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October 2009

Posts from September 2009

Promises from Church for Men

We met last Sunday for our first "Church for Men" session.  Wow, I was overwhelmed.  I expected 20 guys, maybe, to show up.  We had over 70.  If we continue to grow, we'll have to move out of the "C" Building to the gym.  That's a good problem to have.  As for this coming week, we're going to still be in the "C" Building.

Even though we had some technical difficulties regarding PowerPoint (which I fixed on Monday) the spirit in the room was great.  I listened to different groups as they met at the close of church as men told what they wanted to get out of CFM.  The most repeated response was "friends."  Hmmm.  We talk about this all the time.  We talk about the need for men to connect with other guys going the same direction spiritually and how all too often men just keep things at surface-level (you know talking about sports, politics, weather, etc. . . things that don't really matter when it comes to the heart.)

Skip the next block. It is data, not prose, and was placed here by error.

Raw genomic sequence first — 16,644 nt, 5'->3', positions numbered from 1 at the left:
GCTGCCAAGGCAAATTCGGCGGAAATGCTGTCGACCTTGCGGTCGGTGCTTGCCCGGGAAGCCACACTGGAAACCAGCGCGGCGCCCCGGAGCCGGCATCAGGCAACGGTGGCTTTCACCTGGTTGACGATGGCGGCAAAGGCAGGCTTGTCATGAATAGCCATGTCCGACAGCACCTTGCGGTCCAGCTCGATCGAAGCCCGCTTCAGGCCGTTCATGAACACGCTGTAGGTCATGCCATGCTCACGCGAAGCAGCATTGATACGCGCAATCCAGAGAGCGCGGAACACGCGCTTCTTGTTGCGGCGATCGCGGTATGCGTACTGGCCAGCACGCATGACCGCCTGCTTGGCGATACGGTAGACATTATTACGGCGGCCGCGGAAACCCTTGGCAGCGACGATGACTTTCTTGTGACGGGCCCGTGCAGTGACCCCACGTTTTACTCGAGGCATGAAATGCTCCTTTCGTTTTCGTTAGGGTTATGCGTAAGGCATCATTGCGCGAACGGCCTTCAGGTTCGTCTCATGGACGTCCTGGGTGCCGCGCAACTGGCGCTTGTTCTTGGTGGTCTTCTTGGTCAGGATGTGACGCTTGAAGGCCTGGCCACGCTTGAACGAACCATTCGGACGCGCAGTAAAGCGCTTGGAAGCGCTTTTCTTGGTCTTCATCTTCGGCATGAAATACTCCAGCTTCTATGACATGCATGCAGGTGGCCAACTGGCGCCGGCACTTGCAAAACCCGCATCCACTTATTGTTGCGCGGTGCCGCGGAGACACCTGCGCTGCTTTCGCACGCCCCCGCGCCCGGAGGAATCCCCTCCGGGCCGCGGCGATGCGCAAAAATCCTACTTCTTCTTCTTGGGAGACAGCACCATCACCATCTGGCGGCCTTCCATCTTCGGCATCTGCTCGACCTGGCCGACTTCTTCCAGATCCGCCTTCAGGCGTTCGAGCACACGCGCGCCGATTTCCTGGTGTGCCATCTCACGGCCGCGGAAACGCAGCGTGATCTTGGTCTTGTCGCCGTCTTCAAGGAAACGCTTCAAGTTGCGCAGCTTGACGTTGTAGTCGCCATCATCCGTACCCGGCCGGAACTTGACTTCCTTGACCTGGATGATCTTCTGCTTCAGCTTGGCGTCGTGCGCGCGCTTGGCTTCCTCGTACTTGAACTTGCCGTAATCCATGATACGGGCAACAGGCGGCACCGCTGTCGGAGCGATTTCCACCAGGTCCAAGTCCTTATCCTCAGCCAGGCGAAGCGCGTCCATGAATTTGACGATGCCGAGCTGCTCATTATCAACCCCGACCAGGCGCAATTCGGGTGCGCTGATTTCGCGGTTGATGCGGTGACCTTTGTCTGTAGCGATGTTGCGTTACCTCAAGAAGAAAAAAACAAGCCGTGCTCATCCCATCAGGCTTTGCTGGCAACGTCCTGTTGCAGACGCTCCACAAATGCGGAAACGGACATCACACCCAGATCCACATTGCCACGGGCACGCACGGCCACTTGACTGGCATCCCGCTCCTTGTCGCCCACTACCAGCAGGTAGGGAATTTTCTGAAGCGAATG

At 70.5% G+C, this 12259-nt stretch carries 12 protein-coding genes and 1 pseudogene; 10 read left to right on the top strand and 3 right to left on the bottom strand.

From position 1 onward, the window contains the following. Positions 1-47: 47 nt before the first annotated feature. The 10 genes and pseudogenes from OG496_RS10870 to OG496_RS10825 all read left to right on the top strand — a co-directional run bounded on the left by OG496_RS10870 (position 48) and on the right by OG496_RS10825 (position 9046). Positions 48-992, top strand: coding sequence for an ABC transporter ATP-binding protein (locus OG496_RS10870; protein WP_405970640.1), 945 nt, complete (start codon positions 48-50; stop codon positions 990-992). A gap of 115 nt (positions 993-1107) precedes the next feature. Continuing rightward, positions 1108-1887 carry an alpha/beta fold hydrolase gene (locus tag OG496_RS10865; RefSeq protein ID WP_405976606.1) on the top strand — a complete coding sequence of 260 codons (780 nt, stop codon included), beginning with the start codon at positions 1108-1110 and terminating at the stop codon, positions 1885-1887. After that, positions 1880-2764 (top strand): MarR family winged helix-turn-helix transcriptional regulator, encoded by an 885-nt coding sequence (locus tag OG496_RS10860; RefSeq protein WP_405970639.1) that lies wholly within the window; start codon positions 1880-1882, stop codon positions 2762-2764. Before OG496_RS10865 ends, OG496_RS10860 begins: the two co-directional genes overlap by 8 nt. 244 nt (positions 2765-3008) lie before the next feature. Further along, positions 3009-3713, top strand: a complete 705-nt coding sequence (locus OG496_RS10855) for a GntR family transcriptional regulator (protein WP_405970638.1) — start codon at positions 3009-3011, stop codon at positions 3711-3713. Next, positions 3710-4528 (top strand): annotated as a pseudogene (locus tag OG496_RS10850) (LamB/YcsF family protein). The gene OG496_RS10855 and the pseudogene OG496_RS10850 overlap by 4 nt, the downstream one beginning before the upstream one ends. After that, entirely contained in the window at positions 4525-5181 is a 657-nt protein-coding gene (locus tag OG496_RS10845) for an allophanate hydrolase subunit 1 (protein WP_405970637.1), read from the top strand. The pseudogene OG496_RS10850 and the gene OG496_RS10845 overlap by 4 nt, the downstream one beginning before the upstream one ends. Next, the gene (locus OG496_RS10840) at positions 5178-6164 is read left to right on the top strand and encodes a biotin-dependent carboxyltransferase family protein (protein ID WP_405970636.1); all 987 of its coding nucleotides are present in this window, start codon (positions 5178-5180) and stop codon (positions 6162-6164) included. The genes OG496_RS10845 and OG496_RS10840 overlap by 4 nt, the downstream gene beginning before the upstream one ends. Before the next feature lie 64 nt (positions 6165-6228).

I'm leading these brothers through material from Men's Fraternity and part of this first session was to give an overview and challenge the men.  From this point on, it's going to be tougher and tougher to make it to CFM.  Pressures from home, work, schedules and even just that little voice inside convincing the men that it is just not worth going.  That being said, I challenged them that courage and toughness will be required on this journey.  I pray the men are up to it.

Some promises were made as well.  If guys stick with CFM, I promise these things will happen:

  1. The men will have a clear definition of authentic manhood.
  2. The men will develop a new manhood language which will move them beyond surface conversations.
  3. The men will make new friends who are pursuing a common goal.